How is `merge_traces` to be used?

I have multiple different trained traces for a single model, and I was looking at merging them.
But I’m puzzled by how merge_traces is supposed to be used. Its doc string says:

mtraces : list of MultiTraces
        Each instance should have unique chain numbers.

How is this to be achieved? AFAICT if you have two MultiTraces, they are both guaranteed to (at least) have a chain zero.
Shouldn’t this function be provided with code that will “uniquify” the chain indices across the MultiTraces? This seems like a tricky thing to be left as an exercise for the reader.

I think this is for when you have multiple single chain trace object, and you use this function to merge it into a MultiTraces. But I never actually use it so my memory might be off.

To add some information here, you would have to specify a unique chain index for each chain when calling pm.sample. This is relatively easy, as you could do something like this:
chains = [pm.sample(chain_idx=i) for i in range(n_chains)]

However, even if you do this, you cannot merge them currently as you will receive an error about trying to set an attribute:

i~/anaconda3/lib/python3.6/site-packages/pymc3/backends/ in merge_traces(mtraces)
550                 raise ValueError("Chains are not unique.")
551             base_mtrace._straces[new_chain] = strace
552 = merge_reports([ for trace in mtraces])
553     return base_mtrace

AttributeError: can't set attribute

I’m wondering what this is for. I don’t see any calls to it in the pymc3 codebase and it seems like it cannot merge MultiTrace objects because it doesn’t try to renumber chains.

Is there any record of it being used? Should it simply be removed? Or should it be extended to be able to renumber chains, thus making it more useful?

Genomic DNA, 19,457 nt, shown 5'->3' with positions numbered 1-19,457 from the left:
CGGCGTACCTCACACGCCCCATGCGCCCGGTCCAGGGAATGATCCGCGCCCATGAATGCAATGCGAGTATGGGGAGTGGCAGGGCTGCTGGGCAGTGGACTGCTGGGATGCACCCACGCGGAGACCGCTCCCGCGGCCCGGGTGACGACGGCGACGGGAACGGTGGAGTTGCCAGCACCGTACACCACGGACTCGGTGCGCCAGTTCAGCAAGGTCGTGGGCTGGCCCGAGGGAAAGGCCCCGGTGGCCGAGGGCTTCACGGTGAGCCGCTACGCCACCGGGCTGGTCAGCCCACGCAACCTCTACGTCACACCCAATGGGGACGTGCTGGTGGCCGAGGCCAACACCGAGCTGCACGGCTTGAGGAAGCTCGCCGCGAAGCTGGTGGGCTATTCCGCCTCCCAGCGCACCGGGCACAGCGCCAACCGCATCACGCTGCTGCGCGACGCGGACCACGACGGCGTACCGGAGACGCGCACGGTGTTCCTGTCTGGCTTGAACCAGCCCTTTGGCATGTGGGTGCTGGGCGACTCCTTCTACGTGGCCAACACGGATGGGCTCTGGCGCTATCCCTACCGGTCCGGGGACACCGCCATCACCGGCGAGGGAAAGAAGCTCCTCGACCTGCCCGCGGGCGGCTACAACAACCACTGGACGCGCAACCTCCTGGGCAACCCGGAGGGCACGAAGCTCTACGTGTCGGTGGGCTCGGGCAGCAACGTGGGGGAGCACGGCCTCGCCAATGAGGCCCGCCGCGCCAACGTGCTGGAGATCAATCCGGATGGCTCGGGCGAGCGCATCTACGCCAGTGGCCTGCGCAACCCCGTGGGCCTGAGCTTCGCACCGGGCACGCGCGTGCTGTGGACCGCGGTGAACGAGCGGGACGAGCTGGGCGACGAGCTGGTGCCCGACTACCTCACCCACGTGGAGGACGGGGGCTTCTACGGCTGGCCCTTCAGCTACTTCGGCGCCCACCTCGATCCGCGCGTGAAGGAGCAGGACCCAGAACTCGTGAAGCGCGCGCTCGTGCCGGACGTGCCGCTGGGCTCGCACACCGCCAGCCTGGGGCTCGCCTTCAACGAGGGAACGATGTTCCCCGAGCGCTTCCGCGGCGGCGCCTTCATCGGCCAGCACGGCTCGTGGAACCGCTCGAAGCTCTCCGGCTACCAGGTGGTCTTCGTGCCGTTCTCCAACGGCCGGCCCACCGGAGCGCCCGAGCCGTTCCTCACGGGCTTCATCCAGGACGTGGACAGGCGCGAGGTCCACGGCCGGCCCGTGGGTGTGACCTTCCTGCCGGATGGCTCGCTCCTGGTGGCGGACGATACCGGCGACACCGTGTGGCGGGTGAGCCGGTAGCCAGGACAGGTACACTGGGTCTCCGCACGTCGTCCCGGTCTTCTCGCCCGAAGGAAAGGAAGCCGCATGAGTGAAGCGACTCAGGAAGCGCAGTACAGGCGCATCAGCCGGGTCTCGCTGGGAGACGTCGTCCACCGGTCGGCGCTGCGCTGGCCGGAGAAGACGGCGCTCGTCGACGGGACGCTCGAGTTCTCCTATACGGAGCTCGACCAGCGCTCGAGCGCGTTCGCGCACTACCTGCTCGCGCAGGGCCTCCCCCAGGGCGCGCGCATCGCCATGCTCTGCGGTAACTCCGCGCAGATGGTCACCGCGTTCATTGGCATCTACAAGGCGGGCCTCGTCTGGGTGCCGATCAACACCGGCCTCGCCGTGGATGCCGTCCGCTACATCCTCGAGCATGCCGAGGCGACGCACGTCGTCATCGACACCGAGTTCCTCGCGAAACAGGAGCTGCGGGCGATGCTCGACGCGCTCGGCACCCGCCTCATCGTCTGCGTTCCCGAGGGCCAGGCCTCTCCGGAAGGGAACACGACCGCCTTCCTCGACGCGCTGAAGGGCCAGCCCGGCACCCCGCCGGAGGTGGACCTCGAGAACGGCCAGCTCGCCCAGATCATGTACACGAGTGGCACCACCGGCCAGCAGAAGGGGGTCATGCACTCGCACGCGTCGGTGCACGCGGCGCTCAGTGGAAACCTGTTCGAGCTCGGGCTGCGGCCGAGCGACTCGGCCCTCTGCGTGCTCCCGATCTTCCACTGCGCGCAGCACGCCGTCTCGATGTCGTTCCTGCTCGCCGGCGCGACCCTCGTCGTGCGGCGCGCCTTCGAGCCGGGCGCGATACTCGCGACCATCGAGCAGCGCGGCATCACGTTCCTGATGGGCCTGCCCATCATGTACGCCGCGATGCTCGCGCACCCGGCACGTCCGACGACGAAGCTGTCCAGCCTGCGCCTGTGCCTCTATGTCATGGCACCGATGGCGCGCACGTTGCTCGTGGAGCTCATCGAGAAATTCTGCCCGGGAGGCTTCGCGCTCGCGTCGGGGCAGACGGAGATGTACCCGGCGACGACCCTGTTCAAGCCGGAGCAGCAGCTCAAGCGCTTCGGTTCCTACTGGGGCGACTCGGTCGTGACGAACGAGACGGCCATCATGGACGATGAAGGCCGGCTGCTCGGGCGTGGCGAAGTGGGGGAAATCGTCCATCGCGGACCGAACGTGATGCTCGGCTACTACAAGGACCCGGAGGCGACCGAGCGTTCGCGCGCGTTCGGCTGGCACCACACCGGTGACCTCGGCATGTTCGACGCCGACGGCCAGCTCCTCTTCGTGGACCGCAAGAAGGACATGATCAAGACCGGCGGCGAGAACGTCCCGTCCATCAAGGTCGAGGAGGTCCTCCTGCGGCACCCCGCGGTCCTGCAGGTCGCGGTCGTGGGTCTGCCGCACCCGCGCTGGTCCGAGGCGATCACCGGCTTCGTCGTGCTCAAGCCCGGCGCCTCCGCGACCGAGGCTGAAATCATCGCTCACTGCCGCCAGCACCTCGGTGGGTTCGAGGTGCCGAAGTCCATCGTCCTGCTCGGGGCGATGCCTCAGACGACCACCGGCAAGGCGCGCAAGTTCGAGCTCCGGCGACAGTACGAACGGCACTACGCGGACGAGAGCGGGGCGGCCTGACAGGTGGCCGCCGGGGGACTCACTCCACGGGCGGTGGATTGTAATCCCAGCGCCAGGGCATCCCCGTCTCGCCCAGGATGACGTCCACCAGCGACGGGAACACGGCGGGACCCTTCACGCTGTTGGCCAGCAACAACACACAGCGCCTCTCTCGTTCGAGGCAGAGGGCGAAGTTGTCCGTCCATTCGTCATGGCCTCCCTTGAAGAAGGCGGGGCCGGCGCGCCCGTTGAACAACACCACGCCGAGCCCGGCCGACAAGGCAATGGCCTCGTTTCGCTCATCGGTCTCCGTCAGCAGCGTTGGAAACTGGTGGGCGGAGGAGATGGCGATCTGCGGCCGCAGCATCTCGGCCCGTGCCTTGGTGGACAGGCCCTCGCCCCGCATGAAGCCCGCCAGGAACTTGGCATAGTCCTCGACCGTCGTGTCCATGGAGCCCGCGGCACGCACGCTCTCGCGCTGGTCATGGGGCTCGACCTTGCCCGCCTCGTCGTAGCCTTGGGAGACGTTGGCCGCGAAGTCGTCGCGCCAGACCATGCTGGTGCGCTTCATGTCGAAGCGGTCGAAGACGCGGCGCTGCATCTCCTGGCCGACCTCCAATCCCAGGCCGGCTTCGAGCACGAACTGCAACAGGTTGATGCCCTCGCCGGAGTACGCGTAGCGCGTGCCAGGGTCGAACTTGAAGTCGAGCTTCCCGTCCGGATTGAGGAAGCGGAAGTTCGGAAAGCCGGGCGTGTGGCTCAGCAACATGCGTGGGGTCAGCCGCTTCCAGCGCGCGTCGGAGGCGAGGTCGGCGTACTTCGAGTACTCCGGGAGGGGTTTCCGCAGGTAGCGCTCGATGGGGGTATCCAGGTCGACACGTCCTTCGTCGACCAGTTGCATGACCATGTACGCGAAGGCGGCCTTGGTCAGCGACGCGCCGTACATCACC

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This function would be especially important for complicated hierarchical models such that multiple chains cannot be produced without error. We need to merge multi-trace objects to perform prior/posterior checks, or even to plot overlaid trace plots.
Has anybody recently learned to use the merge_trace function?

I’d recommend using InferenceData and az.concat instead of using multitraces.


OriolAbril, thank you for the response. Overlaying the chains w/ az.concat is enabling me to graphically check convergence. It was a charlie foxtrot when I tried to compare 4+ pages of single-chain trace plots and distributions.

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Maybe this will help somebody… here’s my approach for combining multiple trials as chains in an inference object. When plotted, the chains overlay on the same axis.

def create_chain_dict(trace_obj):
    chain_dict= {
    "mu_0": trace_obj['mu_0'].reshape(1, -1, 3) , #1 chain, 1000 points, D = 3 dim
    "mu_1": trace_obj['mu_1'].reshape(1, -1, 3) , #1 chain, 1000 points, D = 3 dim
    "mu_2": trace_obj['mu_2'].reshape(1, -1, 3) , #1 chain, 1000 points, D = 3 dim
    "sigma_0": trace_obj['sigma_0'].reshape(1, -1, 9), #1 chain, 1000 points, D = 9 dim
    "sigma_1": trace_obj['sigma_1'].reshape(1, -1, 9), #1 chain, 1000 points, D = 9 dim
    "sigma_2": trace_obj['sigma_2'].reshape(1, -1, 9), #1 chain, 1000 points, D = 9 dim
    "p": trace_obj['p'].reshape(1, -1, 3),
    return chain_dict

def create_inference_obj(trace_0, trace_1):
    # Put data for each chain into dictionaries
    chain_0= create_chain_dict(trace_0)
    chain_1= create_chain_dict(trace_1)
    # convert dictionaries into data inference objects
    data_0 = az.from_dict(chain_0 )
    data_1 = az.from_dict(chain_1 )

    #combine data inference objects into a single data inference object w/ multiple chains
    data_combined = az.concat(data_0, data_1, dim= "chain")
    return data_combined

def plot_p(inf_obj, title_str):
    title= title_str + "\n Trace Plots for p"
    myfig = az.plot_trace(inf_obj, compact=False, show= False, var_names=['p'])    
    plt.suptitle(title, fontsize = 20) #only changes the last subplot
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